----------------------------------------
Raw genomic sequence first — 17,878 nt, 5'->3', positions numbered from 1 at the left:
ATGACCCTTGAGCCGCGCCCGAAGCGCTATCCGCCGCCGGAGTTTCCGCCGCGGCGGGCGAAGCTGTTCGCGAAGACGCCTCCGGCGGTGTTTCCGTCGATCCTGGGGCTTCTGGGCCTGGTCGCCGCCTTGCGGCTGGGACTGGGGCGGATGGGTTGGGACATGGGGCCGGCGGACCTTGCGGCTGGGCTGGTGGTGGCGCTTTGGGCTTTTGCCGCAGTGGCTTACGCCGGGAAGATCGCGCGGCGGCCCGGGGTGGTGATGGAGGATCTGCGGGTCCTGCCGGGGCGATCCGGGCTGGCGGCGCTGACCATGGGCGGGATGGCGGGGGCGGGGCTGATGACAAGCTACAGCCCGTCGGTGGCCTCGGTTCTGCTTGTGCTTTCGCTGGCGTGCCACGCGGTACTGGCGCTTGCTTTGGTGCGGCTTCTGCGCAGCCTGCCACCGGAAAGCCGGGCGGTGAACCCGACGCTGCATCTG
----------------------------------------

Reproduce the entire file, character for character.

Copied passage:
Raw genomic sequence first — 17,878 nt, 5'->3', positions numbered from 1 at the left:
ATGACCCTTGAGCCGCGCCCGAAGCGCTATCCGCCGCCGGAGTTTCCGCCGCGGCGGGCGAAGCTGTTCGCGAAGACGCCTCCGGCGGTGTTTCCGTCGATCCTGGGGCTTCTGGGCCTGGTCGCCGCCTTGCGGCTGGGACTGGGGCGGATGGGTTGGGACATGGGGCCGGCGGACCTTGCGGCTGGGCTGGTGGTGGCGCTTTGGGCTTTTGCCGCAGTGGCTTACGCCGGGAAGATCGCGCGGCGGCCCGGGGTGGTGATGGAGGATCTGCGGGTCCTGCCGGGGCGATCCGGGCTGGCGGCGCTGACCATGGGCGGGATGGCGGGGGCGGGGCTGATGACAAGCTACAGCCCGTCGGTGGCCTCGGTTCTGCTTGTGCTTTCGCTGGCGTGCCACGCGGTACTGGCGCTTGCTTTGGTGCGGCTTCTGCGCAGCCTGCCACCGGAAAGCCGGGCGGTGAACCCGACGCTGCATCTG